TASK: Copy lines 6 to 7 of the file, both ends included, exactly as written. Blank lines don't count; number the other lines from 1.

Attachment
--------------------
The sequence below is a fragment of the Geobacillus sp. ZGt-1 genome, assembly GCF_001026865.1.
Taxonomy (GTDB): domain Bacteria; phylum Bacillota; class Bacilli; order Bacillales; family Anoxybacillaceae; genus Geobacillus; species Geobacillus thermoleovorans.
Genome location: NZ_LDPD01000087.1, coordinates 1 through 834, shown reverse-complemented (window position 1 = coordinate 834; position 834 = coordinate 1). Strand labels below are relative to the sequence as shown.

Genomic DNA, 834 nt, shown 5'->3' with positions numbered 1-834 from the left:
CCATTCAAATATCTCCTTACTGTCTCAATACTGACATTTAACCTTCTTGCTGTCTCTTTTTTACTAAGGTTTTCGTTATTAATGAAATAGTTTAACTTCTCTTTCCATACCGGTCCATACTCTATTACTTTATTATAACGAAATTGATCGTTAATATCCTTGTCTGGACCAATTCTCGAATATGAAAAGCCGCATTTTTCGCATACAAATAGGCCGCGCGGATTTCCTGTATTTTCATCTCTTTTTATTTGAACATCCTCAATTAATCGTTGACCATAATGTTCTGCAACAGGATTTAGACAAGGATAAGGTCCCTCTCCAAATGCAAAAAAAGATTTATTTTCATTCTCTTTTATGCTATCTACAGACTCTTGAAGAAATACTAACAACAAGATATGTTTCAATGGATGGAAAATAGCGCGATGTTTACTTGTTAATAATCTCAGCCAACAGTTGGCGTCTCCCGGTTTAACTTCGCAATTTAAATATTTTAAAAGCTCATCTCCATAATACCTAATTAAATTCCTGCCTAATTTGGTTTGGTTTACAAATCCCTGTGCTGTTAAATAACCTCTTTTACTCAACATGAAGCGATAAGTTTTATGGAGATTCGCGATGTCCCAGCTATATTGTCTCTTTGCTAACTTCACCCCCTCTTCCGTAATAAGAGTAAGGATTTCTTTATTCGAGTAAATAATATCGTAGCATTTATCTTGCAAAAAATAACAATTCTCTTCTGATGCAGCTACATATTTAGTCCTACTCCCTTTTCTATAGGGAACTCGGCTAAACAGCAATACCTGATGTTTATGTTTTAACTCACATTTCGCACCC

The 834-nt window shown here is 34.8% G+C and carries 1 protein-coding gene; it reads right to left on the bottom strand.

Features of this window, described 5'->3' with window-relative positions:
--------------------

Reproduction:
The 834-nt window shown here is 34.8% G+C and carries 1 protein-coding gene; it reads right to left on the bottom strand.

Features of this window, described 5'->3' with window-relative positions: